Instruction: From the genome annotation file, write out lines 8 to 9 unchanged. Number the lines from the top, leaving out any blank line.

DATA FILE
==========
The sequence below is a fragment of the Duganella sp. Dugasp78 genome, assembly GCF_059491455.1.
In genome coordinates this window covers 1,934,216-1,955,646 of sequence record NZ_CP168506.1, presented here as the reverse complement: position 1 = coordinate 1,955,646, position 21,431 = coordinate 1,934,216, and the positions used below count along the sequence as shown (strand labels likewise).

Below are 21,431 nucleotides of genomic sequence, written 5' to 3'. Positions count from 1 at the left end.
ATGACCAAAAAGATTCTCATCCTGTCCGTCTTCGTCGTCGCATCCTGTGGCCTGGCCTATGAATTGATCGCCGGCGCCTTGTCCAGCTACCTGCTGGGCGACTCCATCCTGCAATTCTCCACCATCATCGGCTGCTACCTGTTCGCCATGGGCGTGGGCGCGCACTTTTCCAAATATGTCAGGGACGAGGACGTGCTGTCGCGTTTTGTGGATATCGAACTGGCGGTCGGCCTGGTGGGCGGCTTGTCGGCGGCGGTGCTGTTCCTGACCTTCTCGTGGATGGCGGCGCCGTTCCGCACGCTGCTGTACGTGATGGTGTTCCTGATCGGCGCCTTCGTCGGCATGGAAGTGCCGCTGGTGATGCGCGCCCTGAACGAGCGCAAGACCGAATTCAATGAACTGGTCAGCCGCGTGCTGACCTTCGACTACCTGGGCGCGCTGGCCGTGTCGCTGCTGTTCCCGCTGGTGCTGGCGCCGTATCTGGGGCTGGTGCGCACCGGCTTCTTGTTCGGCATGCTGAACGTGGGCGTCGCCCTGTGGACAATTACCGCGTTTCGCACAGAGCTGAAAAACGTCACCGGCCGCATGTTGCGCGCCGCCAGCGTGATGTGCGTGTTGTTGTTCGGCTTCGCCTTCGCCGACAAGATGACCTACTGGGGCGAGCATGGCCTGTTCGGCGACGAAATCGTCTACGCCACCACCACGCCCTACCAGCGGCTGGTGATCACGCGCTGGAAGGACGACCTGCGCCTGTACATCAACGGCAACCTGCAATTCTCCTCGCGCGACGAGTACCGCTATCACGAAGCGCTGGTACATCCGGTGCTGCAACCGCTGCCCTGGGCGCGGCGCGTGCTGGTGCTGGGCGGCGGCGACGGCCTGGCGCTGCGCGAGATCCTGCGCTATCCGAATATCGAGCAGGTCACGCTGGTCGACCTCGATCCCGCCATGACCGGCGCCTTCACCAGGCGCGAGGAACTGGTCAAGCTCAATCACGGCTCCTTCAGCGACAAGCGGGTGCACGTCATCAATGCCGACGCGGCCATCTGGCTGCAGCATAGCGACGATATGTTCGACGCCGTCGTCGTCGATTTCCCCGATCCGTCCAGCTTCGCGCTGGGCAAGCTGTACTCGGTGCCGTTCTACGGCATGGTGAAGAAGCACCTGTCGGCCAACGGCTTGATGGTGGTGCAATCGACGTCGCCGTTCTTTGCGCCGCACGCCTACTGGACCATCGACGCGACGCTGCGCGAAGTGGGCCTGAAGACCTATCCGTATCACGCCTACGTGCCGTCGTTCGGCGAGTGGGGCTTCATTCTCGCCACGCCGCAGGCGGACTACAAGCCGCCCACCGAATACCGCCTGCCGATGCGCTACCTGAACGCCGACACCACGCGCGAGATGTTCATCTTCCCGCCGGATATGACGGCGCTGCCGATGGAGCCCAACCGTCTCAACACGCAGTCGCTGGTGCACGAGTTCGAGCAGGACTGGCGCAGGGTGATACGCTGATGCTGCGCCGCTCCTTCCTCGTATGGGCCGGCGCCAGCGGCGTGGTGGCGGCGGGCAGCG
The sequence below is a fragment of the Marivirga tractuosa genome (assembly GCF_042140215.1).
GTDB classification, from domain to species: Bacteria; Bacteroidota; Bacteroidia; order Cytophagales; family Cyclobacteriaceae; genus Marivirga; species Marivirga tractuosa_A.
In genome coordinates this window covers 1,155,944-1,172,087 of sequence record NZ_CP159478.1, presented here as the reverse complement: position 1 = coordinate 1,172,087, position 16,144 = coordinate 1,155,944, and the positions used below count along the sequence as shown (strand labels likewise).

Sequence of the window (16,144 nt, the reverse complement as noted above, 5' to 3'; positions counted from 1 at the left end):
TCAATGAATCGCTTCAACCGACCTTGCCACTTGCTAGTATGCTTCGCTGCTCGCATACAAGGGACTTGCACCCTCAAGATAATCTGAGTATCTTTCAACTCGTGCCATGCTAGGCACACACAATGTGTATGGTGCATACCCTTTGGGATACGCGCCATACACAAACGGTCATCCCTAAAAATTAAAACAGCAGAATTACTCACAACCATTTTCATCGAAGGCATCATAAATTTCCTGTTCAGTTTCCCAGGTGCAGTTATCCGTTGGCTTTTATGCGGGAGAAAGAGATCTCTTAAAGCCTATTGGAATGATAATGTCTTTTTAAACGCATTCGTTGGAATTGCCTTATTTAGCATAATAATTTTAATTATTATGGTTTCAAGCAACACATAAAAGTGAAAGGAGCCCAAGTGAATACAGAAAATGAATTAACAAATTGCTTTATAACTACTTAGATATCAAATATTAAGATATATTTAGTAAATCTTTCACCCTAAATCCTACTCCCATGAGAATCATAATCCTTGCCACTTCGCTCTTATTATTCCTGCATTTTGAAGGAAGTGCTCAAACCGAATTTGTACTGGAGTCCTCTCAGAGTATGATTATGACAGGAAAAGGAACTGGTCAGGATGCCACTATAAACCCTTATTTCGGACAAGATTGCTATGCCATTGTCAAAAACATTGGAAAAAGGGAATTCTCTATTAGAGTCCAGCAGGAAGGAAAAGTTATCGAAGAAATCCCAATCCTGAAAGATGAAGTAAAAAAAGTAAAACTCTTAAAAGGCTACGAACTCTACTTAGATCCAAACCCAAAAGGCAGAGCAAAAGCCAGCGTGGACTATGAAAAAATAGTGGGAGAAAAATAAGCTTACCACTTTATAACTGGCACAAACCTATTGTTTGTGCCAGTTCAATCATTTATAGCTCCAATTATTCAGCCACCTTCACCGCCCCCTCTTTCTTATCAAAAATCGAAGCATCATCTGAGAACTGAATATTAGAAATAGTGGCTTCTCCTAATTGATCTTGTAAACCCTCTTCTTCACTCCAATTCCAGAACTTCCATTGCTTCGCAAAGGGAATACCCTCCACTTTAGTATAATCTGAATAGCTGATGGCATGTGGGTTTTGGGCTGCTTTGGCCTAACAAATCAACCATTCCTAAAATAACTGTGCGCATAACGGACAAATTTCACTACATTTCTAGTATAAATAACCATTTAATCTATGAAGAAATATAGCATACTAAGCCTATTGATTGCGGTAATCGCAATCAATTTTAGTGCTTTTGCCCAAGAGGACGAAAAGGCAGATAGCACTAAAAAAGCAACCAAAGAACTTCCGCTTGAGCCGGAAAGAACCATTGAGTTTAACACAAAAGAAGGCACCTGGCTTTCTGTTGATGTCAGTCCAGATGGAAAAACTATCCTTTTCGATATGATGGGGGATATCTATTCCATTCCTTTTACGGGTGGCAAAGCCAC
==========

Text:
Sequence of the window (16,144 nt, the reverse complement as noted above, 5' to 3'; positions counted from 1 at the left end):
TCAATGAATCGCTTCAACCGACCTTGCCACTTGCTAGTATGCTTCGCTGCTCGCATACAAGGGACTTGCACCCTCAAGATAATCTGAGTATCTTTCAACTCGTGCCATGCTAGGCACACACAATGTGTATGGTGCATACCCTTTGGGATACGCGCCATACACAAACGGTCATCCCTAAAAATTAAAACAGCAGAATTACTCACAACCATTTTCATCGAAGGCATCATAAATTTCCTGTTCAGTTTCCCAGGTGCAGTTATCCGTTGGCTTTTATGCGGGAGAAAGAGATCTCTTAAAGCCTATTGGAATGATAATGTCTTTTTAAACGCATTCGTTGGAATTGCCTTATTTAGCATAATAATTTTAATTATTATGGTTTCAAGCAACACATAAAAGTGAAAGGAGCCCAAGTGAATACAGAAAATGAATTAACAAATTGCTTTATAACTACTTAGATATCAAATATTAAGATATATTTAGTAAATCTTTCACCCTAAATCCTACTCCCATGAGAATCATAATCCTTGCCACTTCGCTCTTATTATTCCTGCATTTTGAAGGAAGTGCTCAAACCGAATTTGTACTGGAGTCCTCTCAGAGTATGATTATGACAGGAAAAGGAACTGGTCAGGATGCCACTATAAACCCTTATTTCGGACAAGATTGCTATGCCATTGTCAAAAACATTGGAAAAAGGGAATTCTCTATTAGAGTCCAGCAGGAAGGAAAAGTTATCGAAGAAATCCCAATCCTGAAAGATGAAGTAAAAAAAGTAAAACTCTTAAAAGGCTACGAACTCTACTTAGATCCAAACCCAAAAGGCAGAGCAAAAGCCAGCGTGGACTATGAAAAAATAGTGGGAGAAAAATAAGCTTACCACTTTATAACTGGCACAAACCTATTGTTTGTGCCAGTTCAATCATTTATAGCTCCAATTATTCAGCCACCTTCACCGCCCCCTCTTTCTTATCAAAAATCGAAGCATCATCTGAGAACTGAATATTAGAAATAGTGGCTTCTCCTAATTGATCTTGTAAACCCTCTTCTTCACTCCAATTCCAGAACTTCCATTGCTTCGCAAAGGGAATACCCTCCACTTTAGTATAATCTGAATAGCTGATGGCATGTGGGTTTTGGGCTGCTTTGGCCTAACAAATCAACCATTCCTAAAATAACTGTGCGCATAACGGACAAATTTCACTACATTTCTAGTATAAATAACCATTTAATCTATGAAGAAATATAGCATACTAAGCCTATTGATTGCGGTAATCGCAATCAATTTTAGTGCTTTTGCCCAAGAGGACGAAAAGGCAGATAGCACTAAAAAAGCAACCAAAGAACTTCCGCTTGAGCCGGAAAGAACCATTGAGTTTAACACAAAAGAAGGCACCTGGCTTTCTGTTGATGTCAGTCCAGATGGAAAAACTATCCTTTTCGATATGATGGGGGATATCTATTCCATTCCTTTTACGGGTGGCAAAGCCAC